Timothy Liljegren is the biggest “will he or won’t he” for the Leafs this year. Unlike Carl Grundström, the choice for Liljegren is not the NHL roster or back to Sweden. He can play in the AHL.
Liljegren had a rough outing in his first rookie tournament game. Since that tournament only has two games this season, it’s not going to tell anyone a lot about Liljegren’s game or state of development, but it’s a hint.
One hint is that his defensive game has lots of room for improvement. While I’m sure people will rush to explain that Liljegren was hung out to dry on some of his four goals against on Friday night — almost as fast as he fruitlessly rushed to get into position some of the time — he is a rookie for real, and he makes mistakes.
His weaknesses on display last night were the same ones shown in the WJSS in Plymouth, Michigan a few weeks ago. At that time he talked about the Swedish national team coach wanting him to focus on the defensive side to his game, and he talked about wanting to work on his shortcomings.
Other hints to Liljegren’s abilities showed in Friday’s game too. His skating and puck handling was superior to any other defenceman on the ice for the Leafs, and his performance on the power play and at even strength in the offensive zone was superior to every other defender as well. Andrew Nielsen, the only professionally experienced defender in the game, can effectively stand and deliver a big booming shot in the AHL, but he’s not mobile on the power play.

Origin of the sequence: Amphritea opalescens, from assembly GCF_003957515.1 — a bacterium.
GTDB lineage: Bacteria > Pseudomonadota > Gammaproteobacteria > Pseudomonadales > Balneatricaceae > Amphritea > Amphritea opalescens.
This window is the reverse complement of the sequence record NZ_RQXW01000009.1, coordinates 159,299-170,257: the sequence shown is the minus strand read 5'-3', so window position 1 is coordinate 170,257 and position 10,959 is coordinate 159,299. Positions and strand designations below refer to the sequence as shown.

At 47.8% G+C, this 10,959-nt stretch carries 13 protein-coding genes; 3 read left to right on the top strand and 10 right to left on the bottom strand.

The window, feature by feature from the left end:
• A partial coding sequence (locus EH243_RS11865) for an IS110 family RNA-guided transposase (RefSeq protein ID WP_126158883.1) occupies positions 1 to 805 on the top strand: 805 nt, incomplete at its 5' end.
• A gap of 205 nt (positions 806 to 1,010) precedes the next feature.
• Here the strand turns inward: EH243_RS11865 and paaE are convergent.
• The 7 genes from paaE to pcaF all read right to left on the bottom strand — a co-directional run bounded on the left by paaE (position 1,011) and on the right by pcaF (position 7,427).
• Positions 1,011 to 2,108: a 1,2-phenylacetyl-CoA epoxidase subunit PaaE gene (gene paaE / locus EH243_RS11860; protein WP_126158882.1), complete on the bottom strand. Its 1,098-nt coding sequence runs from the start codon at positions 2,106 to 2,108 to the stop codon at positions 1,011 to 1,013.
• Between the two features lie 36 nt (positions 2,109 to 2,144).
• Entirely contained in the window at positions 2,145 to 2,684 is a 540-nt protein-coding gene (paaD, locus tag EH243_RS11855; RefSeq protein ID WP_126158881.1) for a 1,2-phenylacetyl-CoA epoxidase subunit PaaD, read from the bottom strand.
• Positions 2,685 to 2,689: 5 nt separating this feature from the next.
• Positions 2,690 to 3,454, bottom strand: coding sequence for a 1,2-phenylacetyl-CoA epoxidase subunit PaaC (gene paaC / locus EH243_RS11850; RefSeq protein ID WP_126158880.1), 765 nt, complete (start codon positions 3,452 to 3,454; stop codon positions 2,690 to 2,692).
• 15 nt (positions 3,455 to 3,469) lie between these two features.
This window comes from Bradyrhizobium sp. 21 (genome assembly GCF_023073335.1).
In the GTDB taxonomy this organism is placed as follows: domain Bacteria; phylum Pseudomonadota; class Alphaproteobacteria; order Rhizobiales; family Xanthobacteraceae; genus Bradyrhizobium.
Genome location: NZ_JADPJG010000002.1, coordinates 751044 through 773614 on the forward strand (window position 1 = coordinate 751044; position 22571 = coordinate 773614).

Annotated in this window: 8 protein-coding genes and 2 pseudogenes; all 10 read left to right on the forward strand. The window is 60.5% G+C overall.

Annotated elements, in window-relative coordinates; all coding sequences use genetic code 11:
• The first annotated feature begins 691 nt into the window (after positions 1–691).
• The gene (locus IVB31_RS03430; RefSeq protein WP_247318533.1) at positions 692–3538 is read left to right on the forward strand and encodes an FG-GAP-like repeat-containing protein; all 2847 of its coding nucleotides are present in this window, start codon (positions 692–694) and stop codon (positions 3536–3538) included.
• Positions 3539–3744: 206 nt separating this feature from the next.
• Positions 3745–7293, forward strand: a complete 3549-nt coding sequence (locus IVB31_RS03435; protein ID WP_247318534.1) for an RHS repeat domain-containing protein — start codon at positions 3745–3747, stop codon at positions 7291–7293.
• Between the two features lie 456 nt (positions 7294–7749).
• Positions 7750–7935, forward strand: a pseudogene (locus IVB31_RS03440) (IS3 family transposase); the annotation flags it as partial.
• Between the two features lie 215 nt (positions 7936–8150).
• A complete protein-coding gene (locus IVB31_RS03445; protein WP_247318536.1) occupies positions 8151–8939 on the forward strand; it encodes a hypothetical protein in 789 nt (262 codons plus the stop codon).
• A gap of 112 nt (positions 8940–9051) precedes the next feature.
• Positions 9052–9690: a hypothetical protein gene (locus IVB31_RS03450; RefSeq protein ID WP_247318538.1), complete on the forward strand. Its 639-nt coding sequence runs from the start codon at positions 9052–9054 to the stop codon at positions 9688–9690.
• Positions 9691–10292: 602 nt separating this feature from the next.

Liljegren, who didn’t need a diagram to tell him to pass the puck to Jeremy Bracco on the power play, or how to keep things moving, suddenly looked like a man with a hockey brain ticking along at high speed.
Did you know Liljegren had mono?
The thing that held Liljegren back last year and also hastened his fall from a perspective first overall to 17th (one bellow where Bob McKenzie’s consensus ranking had him a few days before the draft), was that he never played with one team for more than a few games in a row.
He has not played a consistent system with a regular defensive partner at the adult level. Getting that, getting regular ice time and specialized training and coaching is why I’d like to see him play on the Marlies this year. I think it’s more likely now after his first rookie game that he will.
If he went back to Rögle, he might not make the team.
He’d either be loaned to an Allsvenskan team or bounced back to the junior team, and it would be last year all over again. At best, he’d get fourth unit minutes and a lot of bench time.